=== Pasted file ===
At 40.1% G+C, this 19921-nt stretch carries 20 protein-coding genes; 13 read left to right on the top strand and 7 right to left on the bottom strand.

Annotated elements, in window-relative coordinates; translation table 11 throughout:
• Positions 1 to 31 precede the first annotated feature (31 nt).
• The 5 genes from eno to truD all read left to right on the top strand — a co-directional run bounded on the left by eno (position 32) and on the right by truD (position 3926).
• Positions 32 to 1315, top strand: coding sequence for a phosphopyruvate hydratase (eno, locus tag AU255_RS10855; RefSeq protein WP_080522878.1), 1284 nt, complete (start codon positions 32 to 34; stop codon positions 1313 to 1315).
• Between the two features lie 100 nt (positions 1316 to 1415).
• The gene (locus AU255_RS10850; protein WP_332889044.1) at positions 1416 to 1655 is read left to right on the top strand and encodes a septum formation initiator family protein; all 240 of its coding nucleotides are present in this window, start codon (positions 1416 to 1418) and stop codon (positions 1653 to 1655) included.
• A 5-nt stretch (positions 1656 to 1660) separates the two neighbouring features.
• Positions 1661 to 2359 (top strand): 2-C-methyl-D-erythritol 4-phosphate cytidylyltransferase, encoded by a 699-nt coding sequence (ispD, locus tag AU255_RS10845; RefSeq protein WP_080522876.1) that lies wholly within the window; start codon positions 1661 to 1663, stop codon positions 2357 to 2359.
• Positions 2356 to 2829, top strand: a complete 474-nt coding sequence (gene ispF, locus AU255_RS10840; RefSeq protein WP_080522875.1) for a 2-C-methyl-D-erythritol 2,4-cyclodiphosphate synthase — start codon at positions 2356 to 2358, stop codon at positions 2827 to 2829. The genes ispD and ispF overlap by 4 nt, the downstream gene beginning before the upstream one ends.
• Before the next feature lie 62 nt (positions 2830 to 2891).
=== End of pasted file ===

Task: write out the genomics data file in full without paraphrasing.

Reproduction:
At 40.1% G+C, this 19921-nt stretch carries 20 protein-coding genes; 13 read left to right on the top strand and 7 right to left on the bottom strand.

Annotated elements, in window-relative coordinates; translation table 11 throughout:
• Positions 1 to 31 precede the first annotated feature (31 nt).
• The 5 genes from eno to truD all read left to right on the top strand — a co-directional run bounded on the left by eno (position 32) and on the right by truD (position 3926).
• Positions 32 to 1315, top strand: coding sequence for a phosphopyruvate hydratase (eno, locus tag AU255_RS10855; RefSeq protein WP_080522878.1), 1284 nt, complete (start codon positions 32 to 34; stop codon positions 1313 to 1315).
• Between the two features lie 100 nt (positions 1316 to 1415).
• The gene (locus AU255_RS10850; protein WP_332889044.1) at positions 1416 to 1655 is read left to right on the top strand and encodes a septum formation initiator family protein; all 240 of its coding nucleotides are present in this window, start codon (positions 1416 to 1418) and stop codon (positions 1653 to 1655) included.
• A 5-nt stretch (positions 1656 to 1660) separates the two neighbouring features.
• Positions 1661 to 2359 (top strand): 2-C-methyl-D-erythritol 4-phosphate cytidylyltransferase, encoded by a 699-nt coding sequence (ispD, locus tag AU255_RS10845; RefSeq protein WP_080522876.1) that lies wholly within the window; start codon positions 1661 to 1663, stop codon positions 2357 to 2359.
• Positions 2356 to 2829, top strand: a complete 474-nt coding sequence (gene ispF, locus AU255_RS10840; RefSeq protein WP_080522875.1) for a 2-C-methyl-D-erythritol 2,4-cyclodiphosphate synthase — start codon at positions 2356 to 2358, stop codon at positions 2827 to 2829. The genes ispD and ispF overlap by 4 nt, the downstream gene beginning before the upstream one ends.
• Before the next feature lie 62 nt (positions 2830 to 2891).